Measuring the degree of spatial correlation between pathological lesions in Alzheimer's disease

Armstrong, Richard A. (2002). Measuring the degree of spatial correlation between pathological lesions in Alzheimer's disease. Alzheimers Reports, 5 , pp. 45-54.

Abstract

The pathological lesions characteristic of Alzheimer's disease (AD), viz., senile plaques (SP) and neurofibrillary tangles (NFT) may not be randomly distributed with reference to each other but exhibit a degree of sptial association or correlation, information on the degree of association between SP and NFT or between the lesions and normal histological features, such as neuronal perikarya and blood vessels, may be valuable in elucidating the pathogenesis of AD. This article reviews the statistical methods available for studying the degree of spatial association in histological sections of AD tissue. These include tests of interspecific association between two or more histological features using chi-square contingency tables, measurement of 'complete' and 'absolute' association, and more complex methods that use grids of contiguous samples. In addition, analyses of association using correlation matrices and stepwise multiple regression methods are described. The advantages and limitations of each method are reviewed and possible future developments discussed.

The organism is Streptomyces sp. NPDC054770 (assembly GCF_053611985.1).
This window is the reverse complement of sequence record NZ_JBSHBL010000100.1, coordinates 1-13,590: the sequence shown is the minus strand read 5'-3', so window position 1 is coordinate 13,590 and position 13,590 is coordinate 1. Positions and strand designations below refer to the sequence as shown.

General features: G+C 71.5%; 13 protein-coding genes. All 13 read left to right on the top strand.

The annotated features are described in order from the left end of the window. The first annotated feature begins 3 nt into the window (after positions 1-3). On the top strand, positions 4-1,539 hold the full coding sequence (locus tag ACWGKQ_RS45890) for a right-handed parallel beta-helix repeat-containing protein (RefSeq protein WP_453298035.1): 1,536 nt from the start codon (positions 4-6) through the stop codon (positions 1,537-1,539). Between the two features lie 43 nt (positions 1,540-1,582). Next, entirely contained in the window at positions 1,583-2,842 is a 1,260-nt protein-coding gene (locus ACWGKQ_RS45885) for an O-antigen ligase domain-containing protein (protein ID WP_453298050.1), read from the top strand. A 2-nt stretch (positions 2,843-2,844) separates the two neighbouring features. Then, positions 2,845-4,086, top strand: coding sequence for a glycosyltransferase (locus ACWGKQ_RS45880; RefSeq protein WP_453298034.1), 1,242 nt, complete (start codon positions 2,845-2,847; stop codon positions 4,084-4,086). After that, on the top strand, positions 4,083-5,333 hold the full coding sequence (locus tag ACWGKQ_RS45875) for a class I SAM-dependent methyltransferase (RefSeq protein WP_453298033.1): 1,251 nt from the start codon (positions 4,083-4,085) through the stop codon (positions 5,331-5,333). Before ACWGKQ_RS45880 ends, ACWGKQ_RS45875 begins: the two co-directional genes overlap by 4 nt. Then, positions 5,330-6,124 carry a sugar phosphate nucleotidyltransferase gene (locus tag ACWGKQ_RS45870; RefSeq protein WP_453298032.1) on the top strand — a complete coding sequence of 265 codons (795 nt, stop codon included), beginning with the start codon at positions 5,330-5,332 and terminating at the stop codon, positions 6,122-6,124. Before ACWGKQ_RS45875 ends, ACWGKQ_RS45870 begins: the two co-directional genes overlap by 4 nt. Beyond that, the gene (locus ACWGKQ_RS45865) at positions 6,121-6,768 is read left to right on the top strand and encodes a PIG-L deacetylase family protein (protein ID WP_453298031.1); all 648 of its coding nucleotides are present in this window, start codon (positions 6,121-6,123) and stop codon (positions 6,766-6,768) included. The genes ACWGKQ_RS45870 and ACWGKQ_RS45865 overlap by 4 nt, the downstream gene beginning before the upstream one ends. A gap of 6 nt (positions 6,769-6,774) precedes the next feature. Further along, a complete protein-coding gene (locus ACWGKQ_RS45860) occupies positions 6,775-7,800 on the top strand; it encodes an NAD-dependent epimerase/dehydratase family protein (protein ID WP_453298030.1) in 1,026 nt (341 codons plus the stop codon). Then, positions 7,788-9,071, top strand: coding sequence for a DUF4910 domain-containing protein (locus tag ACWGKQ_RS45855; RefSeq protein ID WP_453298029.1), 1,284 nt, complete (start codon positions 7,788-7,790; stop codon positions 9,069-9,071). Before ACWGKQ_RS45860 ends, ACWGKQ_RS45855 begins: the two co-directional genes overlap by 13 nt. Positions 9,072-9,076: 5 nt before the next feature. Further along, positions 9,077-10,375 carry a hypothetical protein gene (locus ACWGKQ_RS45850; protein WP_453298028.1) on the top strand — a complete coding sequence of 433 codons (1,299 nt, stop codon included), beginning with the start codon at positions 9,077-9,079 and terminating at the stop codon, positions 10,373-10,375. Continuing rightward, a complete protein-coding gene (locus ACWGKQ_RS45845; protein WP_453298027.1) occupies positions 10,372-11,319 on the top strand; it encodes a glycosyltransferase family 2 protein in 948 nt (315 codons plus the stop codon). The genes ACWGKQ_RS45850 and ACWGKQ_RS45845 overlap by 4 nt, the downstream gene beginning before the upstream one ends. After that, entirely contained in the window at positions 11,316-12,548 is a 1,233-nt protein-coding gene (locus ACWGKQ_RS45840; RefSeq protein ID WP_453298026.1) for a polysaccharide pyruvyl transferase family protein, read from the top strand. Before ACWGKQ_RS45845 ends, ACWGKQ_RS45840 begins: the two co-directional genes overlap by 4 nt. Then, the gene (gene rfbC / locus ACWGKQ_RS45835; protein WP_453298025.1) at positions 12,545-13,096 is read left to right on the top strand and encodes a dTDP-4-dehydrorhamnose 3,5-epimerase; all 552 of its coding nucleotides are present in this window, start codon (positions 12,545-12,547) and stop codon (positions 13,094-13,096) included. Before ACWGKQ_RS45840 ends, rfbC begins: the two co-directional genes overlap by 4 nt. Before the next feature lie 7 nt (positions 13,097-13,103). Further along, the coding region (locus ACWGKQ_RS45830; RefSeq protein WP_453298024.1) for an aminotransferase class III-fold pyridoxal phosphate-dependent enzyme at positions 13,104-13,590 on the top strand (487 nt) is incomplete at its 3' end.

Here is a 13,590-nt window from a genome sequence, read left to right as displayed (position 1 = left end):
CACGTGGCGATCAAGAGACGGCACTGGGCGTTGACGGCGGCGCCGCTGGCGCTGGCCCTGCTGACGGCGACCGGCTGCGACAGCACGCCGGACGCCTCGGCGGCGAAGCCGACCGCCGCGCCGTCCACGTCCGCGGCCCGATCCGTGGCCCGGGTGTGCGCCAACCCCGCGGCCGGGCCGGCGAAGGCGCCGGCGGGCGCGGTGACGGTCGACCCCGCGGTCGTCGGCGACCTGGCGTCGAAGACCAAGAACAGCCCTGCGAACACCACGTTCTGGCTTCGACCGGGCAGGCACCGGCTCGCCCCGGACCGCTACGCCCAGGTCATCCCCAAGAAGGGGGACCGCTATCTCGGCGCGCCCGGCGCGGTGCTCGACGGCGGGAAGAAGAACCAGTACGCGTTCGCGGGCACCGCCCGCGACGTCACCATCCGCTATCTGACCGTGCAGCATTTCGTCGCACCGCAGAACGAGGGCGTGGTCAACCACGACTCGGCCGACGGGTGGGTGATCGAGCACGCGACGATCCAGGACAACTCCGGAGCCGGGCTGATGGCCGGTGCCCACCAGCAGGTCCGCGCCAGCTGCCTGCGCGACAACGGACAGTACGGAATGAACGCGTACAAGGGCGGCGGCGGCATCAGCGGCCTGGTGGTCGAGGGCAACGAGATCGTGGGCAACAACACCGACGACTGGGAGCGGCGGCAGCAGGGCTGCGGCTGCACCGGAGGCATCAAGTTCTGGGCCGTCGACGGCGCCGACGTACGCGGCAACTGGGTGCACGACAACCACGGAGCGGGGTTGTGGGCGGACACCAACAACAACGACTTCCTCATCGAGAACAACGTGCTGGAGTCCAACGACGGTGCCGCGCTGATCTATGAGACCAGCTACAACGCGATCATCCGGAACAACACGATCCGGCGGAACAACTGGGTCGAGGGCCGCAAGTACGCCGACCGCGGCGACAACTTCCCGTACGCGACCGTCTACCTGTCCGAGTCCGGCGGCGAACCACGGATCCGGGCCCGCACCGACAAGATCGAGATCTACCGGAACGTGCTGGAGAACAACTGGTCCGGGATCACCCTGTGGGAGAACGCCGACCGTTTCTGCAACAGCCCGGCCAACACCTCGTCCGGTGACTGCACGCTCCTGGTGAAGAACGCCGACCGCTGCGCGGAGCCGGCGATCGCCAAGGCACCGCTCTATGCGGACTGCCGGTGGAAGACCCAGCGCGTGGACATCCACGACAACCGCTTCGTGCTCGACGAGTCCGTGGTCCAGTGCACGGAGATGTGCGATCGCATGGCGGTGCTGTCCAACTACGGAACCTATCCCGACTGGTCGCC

Divisions: Life & Health Sciences > Optometry
Life & Health Sciences > Ophthalmic Research Group
Life & Health Sciences
Uncontrolled Keywords: Chi-square contingency tables,clustering,cispersion,pathological lesions,spatial correlation
Published Date: 2002
Authors: Armstrong, Richard A. ( 0000-0002-5046-3199)

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